10th June 2013
The cluster of stars known as Matariki in New Zealand are a prominent sight in the night sky from most parts of the globe, and they hold special significance to different cultures worldwide. Known as the Pleiades, or the seven sisters, to the ancient Greeks, and as Matali’i, Makali’i, Mataliki and Mataiki in other Polynesian cultures, legends about the cluster abound.
Astronomers worldwide know Matariki by its less catchy astronomical designation of ‘M45’, but that doesn’t mean it’s just a number - or that it holds any less significance to scientists. Stardome Educator David Britten explains “while Matariki looks like a cluster of just six or seven stars to the naked eye, it’s actually a hotbed of about a thousand stars in an ‘open star cluster’, a group of stars that are gravitationally bound to each other after forming from the same nebula in the relatively recent past. Matariki is a juvenile in stellar terms at a youthful 100 million years old. The brightest stars in the Matariki cluster are burning very hot. These blue-white stars will explode as supernovas over the coming few million years, providing the material to build planets and new Solar Systems in the cluster. Observing Matariki is like looking back in time to when our Sun and Solar System formed in a star cluster similar to Matariki some 5 billion years ago. Our Sun’s hot neighbours produced the elements we are made of, and all the stars in the cluster drifted away into the Milky Way Galaxy, leaving our Solar System to develop alone.”
Every year during May, Matariki is obscured by the Sun’s glare and disappears from view for about a month. Its reappearance in the pre-dawn sky in early June, coupled with the first crescent Moon of the period, signals the Maori New Year and the beginning of the Matariki festival. Ancient Māori measured the passing of time and seasons using a lunar calendar. Each monthly cycle of the Moon is 29.53 days, this leaves the year about 11 days short of the 365-day solar year, so each year it needs to be re-set using the stars to prevent the seasons slipping. Most Maori achieved this by re-starting the year with reference to the first reappearance of Matariki from behind the Sun in the early dawn sky. In some areas of New Zealand, the lunar calendar is re-set using other celestial bodies such as Te Puanga (Rigel) or Tautoro (Orion’s Belt). This year the first crescent Moon falls on 10th June, and the Auckland Matariki festival starts on 22nd June when dawn visibility of the cluster improves as it gets higher in the sky.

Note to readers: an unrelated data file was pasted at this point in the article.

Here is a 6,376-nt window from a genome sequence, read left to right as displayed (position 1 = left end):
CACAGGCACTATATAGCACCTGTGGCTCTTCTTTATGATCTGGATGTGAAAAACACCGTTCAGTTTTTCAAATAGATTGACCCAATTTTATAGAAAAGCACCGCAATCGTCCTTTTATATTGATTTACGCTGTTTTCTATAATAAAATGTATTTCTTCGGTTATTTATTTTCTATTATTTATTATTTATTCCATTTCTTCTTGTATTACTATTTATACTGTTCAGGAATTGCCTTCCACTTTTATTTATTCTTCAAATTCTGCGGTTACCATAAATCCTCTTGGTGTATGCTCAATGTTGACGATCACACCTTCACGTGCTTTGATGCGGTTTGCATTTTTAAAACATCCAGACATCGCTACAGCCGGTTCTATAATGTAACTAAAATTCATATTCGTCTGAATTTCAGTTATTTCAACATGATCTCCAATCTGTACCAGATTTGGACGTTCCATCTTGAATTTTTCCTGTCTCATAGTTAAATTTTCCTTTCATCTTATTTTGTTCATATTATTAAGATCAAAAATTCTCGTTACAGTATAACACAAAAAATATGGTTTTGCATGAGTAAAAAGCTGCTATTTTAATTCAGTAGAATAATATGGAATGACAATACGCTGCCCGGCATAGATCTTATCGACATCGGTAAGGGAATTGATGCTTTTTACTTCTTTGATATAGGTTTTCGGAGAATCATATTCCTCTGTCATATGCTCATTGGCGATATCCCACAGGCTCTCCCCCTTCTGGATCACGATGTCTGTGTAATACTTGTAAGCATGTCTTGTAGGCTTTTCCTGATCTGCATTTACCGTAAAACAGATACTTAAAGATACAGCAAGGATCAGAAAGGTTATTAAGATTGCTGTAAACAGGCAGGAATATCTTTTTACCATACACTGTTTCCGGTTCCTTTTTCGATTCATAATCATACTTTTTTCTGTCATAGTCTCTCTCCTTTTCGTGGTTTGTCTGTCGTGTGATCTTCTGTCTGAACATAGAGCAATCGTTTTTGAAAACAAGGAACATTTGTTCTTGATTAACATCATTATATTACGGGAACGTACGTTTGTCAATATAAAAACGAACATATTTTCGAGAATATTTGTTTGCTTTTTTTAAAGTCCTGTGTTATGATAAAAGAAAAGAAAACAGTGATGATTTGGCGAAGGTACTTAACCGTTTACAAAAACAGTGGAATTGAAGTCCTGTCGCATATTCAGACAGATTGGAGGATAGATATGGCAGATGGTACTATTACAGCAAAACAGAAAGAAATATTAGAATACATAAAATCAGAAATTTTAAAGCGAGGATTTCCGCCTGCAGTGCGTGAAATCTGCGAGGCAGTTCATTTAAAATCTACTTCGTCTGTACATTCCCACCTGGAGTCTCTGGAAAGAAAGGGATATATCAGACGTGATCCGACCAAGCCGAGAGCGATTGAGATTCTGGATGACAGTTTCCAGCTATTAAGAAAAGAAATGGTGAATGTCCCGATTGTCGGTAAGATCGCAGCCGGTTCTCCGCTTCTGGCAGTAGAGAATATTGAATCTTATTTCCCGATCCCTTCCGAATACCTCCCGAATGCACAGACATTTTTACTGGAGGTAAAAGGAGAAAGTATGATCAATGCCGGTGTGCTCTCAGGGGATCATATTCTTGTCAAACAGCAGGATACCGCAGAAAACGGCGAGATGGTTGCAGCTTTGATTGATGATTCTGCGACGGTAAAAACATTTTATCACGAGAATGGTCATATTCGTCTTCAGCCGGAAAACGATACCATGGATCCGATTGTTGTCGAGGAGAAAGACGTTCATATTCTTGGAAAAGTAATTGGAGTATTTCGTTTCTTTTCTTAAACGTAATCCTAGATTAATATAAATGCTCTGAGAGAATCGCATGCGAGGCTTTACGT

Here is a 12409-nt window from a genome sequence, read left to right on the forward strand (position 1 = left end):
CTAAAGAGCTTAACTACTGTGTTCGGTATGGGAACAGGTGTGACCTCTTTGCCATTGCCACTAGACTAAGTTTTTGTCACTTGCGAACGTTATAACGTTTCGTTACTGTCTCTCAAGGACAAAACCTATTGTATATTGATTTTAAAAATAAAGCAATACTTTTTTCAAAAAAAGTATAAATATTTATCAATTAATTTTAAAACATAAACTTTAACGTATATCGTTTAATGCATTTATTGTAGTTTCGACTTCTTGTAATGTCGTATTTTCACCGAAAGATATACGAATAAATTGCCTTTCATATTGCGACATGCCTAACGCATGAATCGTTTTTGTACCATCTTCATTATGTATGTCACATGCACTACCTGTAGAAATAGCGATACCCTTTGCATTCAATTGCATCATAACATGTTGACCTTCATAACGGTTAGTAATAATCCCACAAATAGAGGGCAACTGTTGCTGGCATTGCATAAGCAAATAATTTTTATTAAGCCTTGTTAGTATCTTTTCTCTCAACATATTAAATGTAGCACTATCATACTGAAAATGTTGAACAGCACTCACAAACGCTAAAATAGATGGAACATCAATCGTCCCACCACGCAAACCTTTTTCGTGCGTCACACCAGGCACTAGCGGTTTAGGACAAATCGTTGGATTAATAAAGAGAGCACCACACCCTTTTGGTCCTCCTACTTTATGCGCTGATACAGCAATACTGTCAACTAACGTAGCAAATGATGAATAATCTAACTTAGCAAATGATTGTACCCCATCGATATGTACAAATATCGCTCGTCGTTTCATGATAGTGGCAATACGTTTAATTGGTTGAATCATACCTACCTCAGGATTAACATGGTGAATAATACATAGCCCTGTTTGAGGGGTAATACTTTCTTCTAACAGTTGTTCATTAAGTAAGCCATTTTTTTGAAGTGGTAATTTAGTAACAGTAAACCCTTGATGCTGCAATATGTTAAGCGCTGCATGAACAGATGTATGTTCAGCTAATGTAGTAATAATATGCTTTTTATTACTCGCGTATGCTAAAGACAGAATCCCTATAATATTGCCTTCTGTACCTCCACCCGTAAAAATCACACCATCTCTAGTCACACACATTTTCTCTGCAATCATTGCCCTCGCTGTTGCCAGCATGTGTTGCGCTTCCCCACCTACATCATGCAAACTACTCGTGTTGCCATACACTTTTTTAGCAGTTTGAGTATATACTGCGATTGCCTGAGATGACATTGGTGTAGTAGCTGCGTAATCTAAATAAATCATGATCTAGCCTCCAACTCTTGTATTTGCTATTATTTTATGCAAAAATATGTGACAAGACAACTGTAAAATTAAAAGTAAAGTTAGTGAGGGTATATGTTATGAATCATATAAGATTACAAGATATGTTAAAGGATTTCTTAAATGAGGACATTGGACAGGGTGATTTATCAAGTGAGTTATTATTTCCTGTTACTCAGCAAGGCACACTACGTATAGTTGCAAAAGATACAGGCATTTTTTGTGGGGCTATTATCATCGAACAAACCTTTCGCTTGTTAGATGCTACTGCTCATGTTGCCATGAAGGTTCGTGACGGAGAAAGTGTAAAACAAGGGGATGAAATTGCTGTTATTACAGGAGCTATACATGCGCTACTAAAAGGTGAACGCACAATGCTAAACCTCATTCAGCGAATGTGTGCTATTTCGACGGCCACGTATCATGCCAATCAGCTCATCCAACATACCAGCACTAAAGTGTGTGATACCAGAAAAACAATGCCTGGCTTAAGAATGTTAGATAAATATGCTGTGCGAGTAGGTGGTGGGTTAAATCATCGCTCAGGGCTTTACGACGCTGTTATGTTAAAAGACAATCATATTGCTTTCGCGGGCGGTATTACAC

Matariki features heavily in the New Zealand school curriculum, which gives Auckland’s Stardome Observatory & Planetarium the opportunity to share their knowledge and enthusiasm with keen young stargazers. The Stardome Planetarium can create a stunning digital projection of any part of the sky, and even zoom audiences out from Earth to Matariki giving the chance to see a virtual representation of the cluster whatever the weather during the daytime or evenings.
The Matariki Festival in Auckland begins on 22nd June with a dawn Karakia at the summit of Maungakiekie (One Tree Hill). Following the dawn Karakia the Maungakiekie-Tāmaki Local Board is hosting a range of morning family activities at the Stardome Observatory and Planetarium. Find out more about the Matariki Festival at www.matarikifestival.org.nz
The Stardome Planetarium show ‘Matariki Dawn’ suitable for family viewing, tells the story of Matariki through dialogue and images projected on the planetariums domed ceiling, and plays at 7pm every night from 26th to 30th of June. See www.stardome.org.nz for more details.